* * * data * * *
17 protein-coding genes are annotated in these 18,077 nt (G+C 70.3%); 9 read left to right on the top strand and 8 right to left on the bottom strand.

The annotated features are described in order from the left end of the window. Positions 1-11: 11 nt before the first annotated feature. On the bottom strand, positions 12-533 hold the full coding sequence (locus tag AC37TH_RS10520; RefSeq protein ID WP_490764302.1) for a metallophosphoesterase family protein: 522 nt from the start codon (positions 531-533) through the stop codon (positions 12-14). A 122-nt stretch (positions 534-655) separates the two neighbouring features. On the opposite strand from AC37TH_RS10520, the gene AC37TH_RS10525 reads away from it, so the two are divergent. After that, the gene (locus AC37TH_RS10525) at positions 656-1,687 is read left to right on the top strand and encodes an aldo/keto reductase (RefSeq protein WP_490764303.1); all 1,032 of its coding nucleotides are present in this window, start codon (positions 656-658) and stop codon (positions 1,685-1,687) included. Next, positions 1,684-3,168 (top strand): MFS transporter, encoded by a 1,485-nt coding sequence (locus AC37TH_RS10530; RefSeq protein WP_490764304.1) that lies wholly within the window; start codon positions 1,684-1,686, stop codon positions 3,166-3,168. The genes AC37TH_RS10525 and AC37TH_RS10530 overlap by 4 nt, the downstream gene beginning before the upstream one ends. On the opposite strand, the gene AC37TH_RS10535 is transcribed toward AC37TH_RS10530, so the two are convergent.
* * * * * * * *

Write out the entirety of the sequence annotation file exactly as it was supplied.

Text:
17 protein-coding genes are annotated in these 18,077 nt (G+C 70.3%); 9 read left to right on the top strand and 8 right to left on the bottom strand.

The annotated features are described in order from the left end of the window. Positions 1-11: 11 nt before the first annotated feature. On the bottom strand, positions 12-533 hold the full coding sequence (locus tag AC37TH_RS10520; RefSeq protein ID WP_490764302.1) for a metallophosphoesterase family protein: 522 nt from the start codon (positions 531-533) through the stop codon (positions 12-14). A 122-nt stretch (positions 534-655) separates the two neighbouring features. On the opposite strand from AC37TH_RS10520, the gene AC37TH_RS10525 reads away from it, so the two are divergent. After that, the gene (locus AC37TH_RS10525) at positions 656-1,687 is read left to right on the top strand and encodes an aldo/keto reductase (RefSeq protein WP_490764303.1); all 1,032 of its coding nucleotides are present in this window, start codon (positions 656-658) and stop codon (positions 1,685-1,687) included. Next, positions 1,684-3,168 (top strand): MFS transporter, encoded by a 1,485-nt coding sequence (locus AC37TH_RS10530; RefSeq protein WP_490764304.1) that lies wholly within the window; start codon positions 1,684-1,686, stop codon positions 3,166-3,168. The genes AC37TH_RS10525 and AC37TH_RS10530 overlap by 4 nt, the downstream gene beginning before the upstream one ends. On the opposite strand, the gene AC37TH_RS10535 is transcribed toward AC37TH_RS10530, so the two are convergent.